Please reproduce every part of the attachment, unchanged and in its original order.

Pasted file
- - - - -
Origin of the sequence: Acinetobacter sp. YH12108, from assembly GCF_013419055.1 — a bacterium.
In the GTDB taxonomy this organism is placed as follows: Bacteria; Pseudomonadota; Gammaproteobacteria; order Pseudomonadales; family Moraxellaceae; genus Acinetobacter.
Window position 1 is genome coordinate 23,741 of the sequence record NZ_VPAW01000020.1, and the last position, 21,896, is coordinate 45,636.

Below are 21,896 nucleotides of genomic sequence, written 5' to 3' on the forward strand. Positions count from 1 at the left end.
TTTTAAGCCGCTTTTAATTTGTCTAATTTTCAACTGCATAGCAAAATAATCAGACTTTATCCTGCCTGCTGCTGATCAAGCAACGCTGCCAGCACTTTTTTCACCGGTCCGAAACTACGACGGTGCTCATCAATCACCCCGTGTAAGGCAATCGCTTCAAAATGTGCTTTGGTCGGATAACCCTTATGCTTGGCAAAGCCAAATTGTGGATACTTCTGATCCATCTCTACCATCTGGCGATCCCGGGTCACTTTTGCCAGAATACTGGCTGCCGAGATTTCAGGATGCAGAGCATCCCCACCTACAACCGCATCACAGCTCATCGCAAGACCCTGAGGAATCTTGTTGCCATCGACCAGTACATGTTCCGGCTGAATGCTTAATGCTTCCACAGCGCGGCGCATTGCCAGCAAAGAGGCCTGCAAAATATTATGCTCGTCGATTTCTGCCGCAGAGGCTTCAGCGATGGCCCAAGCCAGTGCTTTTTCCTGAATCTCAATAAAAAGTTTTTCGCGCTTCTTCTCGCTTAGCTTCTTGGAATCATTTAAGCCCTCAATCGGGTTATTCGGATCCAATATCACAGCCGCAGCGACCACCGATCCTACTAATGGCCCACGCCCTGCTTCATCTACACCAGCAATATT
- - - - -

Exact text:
Origin of the sequence: Acinetobacter sp. YH12108, from assembly GCF_013419055.1 — a bacterium.
In the GTDB taxonomy this organism is placed as follows: Bacteria; Pseudomonadota; Gammaproteobacteria; order Pseudomonadales; family Moraxellaceae; genus Acinetobacter.
Window position 1 is genome coordinate 23,741 of the sequence record NZ_VPAW01000020.1, and the last position, 21,896, is coordinate 45,636.

Below are 21,896 nucleotides of genomic sequence, written 5' to 3' on the forward strand. Positions count from 1 at the left end.
TTTTAAGCCGCTTTTAATTTGTCTAATTTTCAACTGCATAGCAAAATAATCAGACTTTATCCTGCCTGCTGCTGATCAAGCAACGCTGCCAGCACTTTTTTCACCGGTCCGAAACTACGACGGTGCTCATCAATCACCCCGTGTAAGGCAATCGCTTCAAAATGTGCTTTGGTCGGATAACCCTTATGCTTGGCAAAGCCAAATTGTGGATACTTCTGATCCATCTCTACCATCTGGCGATCCCGGGTCACTTTTGCCAGAATACTGGCTGCCGAGATTTCAGGATGCAGAGCATCCCCACCTACAACCGCATCACAGCTCATCGCAAGACCCTGAGGAATCTTGTTGCCATCGACCAGTACATGTTCCGGCTGAATGCTTAATGCTTCCACAGCGCGGCGCATTGCCAGCAAAGAGGCCTGCAAAATATTATGCTCGTCGATTTCTGCCGCAGAGGCTTCAGCGATGGCCCAAGCCAGTGCTTTTTCCTGAATCTCAATAAAAAGTTTTTCGCGCTTCTTCTCGCTTAGCTTCTTGGAATCATTTAAGCCCTCAATCGGGTTATTCGGATCCAATATCACAGCCGCAGCGACCACCGATCCTACTAATGGCCCACGCCCTGCTTCATCTACACCAGCAATATT